Same-sex marriage supporters are hopeful that a vote will be held on the issue this legislative session, despite the likelihood that Republicans will retake the state Senate.
In a conference call with reporters this morning, Empire State Pride Agenda Executive Director Ross Levi said he was buoyed by the losses of two incumbent lawmakers who voted against the failed same-sex marriage bill last year.
He was also hopeful that incoming Gov. Andrew Cuomo, a Democrat, would push for the bill as well.
“I think there are votes to be gotten on both sides of the aisle,” Levi said. “To some degree we have to wait to see how the session plays out. I think the governor is going to be an important ally in many ways.”
But with Republicans ready to take a narrow 32-30 majority in the Senate after losing control two years ago, passage of a same-sex marriage bill is doubtful.
“I’m pretty cynical about reproductive rights, same-sex marriage, other important social issues getting any traction under Republican control of the Senate,” said Sen. Liz Krueger, D-Manhattan.
At the same time, the state faces a host of financial troubles including an estimated $9.2 billion budget deficit for the 2011-12 fiscal year, setting up a potentially divisive battle between Cuomo and the Legislature.
Still, Levi said he was hopeful a vote would be held in the Senate. The Democratic-led Assembly overwhelmingly approved a bill legalizing same-sex marriage last year, but the measure faltered in the Senate despite support from Gov. David Paterson.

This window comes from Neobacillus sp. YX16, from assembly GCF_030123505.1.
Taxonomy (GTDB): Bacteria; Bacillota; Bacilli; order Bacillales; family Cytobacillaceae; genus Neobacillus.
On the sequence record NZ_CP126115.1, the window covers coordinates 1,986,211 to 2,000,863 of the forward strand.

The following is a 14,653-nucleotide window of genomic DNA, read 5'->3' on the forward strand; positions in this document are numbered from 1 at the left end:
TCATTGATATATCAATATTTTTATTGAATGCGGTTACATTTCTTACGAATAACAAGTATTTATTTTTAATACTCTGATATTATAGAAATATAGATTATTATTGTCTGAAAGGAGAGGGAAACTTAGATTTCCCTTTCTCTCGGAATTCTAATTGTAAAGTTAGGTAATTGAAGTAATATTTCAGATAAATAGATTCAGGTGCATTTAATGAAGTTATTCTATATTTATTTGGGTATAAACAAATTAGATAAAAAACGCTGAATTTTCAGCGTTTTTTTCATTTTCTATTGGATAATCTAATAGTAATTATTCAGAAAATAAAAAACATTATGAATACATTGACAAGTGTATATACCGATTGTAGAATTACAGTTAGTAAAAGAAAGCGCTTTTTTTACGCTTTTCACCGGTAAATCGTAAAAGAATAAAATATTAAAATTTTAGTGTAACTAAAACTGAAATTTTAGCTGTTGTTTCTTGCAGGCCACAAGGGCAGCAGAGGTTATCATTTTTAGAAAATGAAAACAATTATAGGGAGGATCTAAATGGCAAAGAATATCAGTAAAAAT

Levi said he was ready to work with Republicans and identify those who would be in favor of the bill.
“I believe there is a clear and credible path to victory on LGBT issues this session,” he said.
Comments critical of homosexuality made by unsuccessful Republican gubernatorial hopeful Carl Paladino earlier this year showed statewide candidates can’t be seen as anti-gay.
“It’s now clear you can’t run for statewide office and be seen as anti-LGBT,” Levi said. “I don’t think that will be an open question ever again.”
Paladino, a businessman from Buffalo, told Hasidic Jewish leaders in October that “there is nothing to be proud of in being a dysfunctional homosexual.”
Paladino’s comments were condemned by Democrats and Republicans. Paladino said the following day that he was in favor of gay rights, but not same-sex marriage.